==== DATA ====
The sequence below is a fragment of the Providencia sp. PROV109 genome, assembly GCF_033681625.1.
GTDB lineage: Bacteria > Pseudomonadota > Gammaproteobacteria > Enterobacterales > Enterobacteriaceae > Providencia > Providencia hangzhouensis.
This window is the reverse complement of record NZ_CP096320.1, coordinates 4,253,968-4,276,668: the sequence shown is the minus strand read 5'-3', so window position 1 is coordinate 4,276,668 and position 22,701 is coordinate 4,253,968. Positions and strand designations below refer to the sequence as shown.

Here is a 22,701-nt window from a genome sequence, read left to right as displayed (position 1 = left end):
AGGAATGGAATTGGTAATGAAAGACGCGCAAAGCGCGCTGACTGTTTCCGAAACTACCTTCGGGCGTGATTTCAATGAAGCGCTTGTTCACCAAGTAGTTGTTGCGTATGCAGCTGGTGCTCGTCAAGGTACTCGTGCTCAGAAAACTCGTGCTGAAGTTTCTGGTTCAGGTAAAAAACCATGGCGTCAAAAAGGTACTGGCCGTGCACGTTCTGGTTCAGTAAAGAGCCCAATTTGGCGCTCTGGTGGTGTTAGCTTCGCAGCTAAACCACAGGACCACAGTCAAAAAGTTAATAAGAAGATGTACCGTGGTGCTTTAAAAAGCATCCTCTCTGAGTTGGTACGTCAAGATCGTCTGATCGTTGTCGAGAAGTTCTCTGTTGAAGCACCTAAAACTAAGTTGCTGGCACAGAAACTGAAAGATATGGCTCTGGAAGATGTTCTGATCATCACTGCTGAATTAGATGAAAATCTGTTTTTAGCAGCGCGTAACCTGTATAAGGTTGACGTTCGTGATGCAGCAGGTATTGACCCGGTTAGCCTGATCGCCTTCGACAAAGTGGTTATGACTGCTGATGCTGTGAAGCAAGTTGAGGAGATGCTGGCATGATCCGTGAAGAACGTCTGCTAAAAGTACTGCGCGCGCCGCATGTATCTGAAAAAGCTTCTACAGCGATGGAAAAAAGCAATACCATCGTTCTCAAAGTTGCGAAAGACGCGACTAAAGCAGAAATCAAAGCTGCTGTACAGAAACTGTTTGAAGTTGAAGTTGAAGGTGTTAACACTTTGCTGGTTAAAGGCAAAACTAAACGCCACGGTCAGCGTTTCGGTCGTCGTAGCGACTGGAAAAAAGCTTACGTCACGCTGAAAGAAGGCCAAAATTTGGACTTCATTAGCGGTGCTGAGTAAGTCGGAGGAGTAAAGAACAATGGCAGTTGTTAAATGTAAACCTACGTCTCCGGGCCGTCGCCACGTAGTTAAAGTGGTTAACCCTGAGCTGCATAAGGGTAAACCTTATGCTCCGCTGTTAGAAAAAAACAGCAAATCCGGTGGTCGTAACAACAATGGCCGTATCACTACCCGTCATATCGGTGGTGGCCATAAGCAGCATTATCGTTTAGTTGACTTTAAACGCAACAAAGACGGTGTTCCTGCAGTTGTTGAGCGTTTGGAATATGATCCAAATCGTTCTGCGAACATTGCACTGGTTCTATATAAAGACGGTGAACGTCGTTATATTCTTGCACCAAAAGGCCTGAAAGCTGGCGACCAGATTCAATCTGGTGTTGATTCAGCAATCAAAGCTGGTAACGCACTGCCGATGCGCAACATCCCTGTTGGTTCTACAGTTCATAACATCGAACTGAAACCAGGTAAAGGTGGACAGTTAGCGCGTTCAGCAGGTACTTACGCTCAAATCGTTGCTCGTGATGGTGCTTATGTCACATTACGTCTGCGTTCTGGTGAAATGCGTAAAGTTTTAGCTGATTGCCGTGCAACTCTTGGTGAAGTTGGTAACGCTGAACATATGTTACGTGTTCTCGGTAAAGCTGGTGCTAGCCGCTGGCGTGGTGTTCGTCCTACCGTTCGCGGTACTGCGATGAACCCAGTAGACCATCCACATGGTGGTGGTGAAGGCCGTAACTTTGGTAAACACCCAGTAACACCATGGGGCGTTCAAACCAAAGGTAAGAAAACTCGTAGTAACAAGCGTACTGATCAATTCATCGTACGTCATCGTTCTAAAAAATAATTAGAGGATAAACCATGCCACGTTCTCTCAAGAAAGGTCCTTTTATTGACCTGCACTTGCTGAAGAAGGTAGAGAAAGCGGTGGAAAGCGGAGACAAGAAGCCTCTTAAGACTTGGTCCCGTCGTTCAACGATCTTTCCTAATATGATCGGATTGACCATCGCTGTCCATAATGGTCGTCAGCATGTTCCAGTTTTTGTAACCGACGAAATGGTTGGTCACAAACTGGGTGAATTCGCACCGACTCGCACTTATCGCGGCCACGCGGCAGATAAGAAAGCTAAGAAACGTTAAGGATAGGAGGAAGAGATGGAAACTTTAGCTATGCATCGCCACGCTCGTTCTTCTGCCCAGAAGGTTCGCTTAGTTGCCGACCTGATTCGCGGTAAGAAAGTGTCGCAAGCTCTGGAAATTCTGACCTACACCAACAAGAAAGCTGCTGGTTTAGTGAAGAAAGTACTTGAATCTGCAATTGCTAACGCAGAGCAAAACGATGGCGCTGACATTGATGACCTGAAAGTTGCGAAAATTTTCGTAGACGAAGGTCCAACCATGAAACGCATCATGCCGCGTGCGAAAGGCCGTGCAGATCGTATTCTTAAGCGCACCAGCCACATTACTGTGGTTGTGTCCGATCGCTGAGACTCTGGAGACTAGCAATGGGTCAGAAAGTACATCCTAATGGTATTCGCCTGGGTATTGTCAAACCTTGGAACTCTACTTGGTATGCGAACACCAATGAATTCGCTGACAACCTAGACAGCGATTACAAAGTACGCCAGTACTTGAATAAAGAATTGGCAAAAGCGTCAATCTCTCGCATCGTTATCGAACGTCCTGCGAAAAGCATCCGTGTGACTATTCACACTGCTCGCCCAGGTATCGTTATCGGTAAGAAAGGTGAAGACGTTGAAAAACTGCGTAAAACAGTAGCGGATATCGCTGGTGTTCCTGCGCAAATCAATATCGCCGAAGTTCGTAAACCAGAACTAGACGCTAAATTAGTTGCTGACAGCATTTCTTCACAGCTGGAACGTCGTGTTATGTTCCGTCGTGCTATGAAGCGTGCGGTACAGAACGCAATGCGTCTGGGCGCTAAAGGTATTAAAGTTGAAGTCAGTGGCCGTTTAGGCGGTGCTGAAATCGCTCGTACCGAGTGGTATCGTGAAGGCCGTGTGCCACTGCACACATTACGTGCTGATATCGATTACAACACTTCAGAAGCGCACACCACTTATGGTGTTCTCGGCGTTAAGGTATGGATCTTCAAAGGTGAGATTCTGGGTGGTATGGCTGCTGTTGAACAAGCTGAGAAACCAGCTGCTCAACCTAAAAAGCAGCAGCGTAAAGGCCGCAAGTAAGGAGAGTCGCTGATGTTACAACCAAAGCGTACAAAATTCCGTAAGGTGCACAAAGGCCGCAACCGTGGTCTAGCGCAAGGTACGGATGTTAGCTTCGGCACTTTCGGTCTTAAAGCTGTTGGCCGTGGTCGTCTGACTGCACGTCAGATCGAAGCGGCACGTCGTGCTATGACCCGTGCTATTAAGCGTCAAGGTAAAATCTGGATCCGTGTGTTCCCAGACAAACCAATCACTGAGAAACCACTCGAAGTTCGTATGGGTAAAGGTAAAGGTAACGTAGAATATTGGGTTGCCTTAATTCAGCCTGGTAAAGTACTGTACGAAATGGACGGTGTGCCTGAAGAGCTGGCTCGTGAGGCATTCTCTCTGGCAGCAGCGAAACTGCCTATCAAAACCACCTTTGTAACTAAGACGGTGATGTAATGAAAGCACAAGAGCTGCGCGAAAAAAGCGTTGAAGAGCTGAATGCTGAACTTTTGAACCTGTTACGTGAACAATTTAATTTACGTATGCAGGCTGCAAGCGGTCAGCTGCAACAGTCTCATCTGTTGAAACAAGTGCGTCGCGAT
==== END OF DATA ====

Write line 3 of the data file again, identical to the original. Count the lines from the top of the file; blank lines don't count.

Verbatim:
This window is the reverse complement of record NZ_CP096320.1, coordinates 4,253,968-4,276,668: the sequence shown is the minus strand read 5'-3', so window position 1 is coordinate 4,276,668 and position 22,701 is coordinate 4,253,968. Positions and strand designations below refer to the sequence as shown.